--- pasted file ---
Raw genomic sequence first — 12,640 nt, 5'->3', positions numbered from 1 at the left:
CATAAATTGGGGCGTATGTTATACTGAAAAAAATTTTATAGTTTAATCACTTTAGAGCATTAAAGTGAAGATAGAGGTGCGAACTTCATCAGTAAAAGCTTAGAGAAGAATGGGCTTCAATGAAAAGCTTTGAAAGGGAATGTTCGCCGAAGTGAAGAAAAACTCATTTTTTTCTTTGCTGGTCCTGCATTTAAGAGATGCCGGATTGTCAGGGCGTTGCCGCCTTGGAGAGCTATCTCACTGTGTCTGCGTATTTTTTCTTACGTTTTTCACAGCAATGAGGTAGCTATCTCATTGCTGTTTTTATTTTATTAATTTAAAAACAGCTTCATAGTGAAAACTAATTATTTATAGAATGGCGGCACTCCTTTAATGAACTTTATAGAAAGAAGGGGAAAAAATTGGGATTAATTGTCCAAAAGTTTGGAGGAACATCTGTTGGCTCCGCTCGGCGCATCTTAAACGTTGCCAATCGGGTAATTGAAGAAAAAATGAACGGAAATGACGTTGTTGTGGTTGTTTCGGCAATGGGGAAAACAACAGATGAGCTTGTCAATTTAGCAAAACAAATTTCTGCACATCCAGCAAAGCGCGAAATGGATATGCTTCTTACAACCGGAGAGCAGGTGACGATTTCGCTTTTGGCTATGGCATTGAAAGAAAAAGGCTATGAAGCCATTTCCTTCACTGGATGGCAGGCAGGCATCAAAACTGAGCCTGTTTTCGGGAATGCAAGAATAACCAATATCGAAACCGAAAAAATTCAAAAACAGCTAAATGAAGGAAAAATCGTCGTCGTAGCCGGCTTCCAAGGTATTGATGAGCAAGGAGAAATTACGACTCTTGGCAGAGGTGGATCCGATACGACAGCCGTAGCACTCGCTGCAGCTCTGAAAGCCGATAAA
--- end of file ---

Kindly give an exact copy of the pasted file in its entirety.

Raw genomic sequence first — 12,640 nt, 5'->3', positions numbered from 1 at the left:
CATAAATTGGGGCGTATGTTATACTGAAAAAAATTTTATAGTTTAATCACTTTAGAGCATTAAAGTGAAGATAGAGGTGCGAACTTCATCAGTAAAAGCTTAGAGAAGAATGGGCTTCAATGAAAAGCTTTGAAAGGGAATGTTCGCCGAAGTGAAGAAAAACTCATTTTTTTCTTTGCTGGTCCTGCATTTAAGAGATGCCGGATTGTCAGGGCGTTGCCGCCTTGGAGAGCTATCTCACTGTGTCTGCGTATTTTTTCTTACGTTTTTCACAGCAATGAGGTAGCTATCTCATTGCTGTTTTTATTTTATTAATTTAAAAACAGCTTCATAGTGAAAACTAATTATTTATAGAATGGCGGCACTCCTTTAATGAACTTTATAGAAAGAAGGGGAAAAAATTGGGATTAATTGTCCAAAAGTTTGGAGGAACATCTGTTGGCTCCGCTCGGCGCATCTTAAACGTTGCCAATCGGGTAATTGAAGAAAAAATGAACGGAAATGACGTTGTTGTGGTTGTTTCGGCAATGGGGAAAACAACAGATGAGCTTGTCAATTTAGCAAAACAAATTTCTGCACATCCAGCAAAGCGCGAAATGGATATGCTTCTTACAACCGGAGAGCAGGTGACGATTTCGCTTTTGGCTATGGCATTGAAAGAAAAAGGCTATGAAGCCATTTCCTTCACTGGATGGCAGGCAGGCATCAAAACTGAGCCTGTTTTCGGGAATGCAAGAATAACCAATATCGAAACCGAAAAAATTCAAAAACAGCTAAATGAAGGAAAAATCGTCGTCGTAGCCGGCTTCCAAGGTATTGATGAGCAAGGAGAAATTACGACTCTTGGCAGAGGTGGATCCGATACGACAGCCGTAGCACTCGCTGCAGCTCTGAAAGCCGATAAA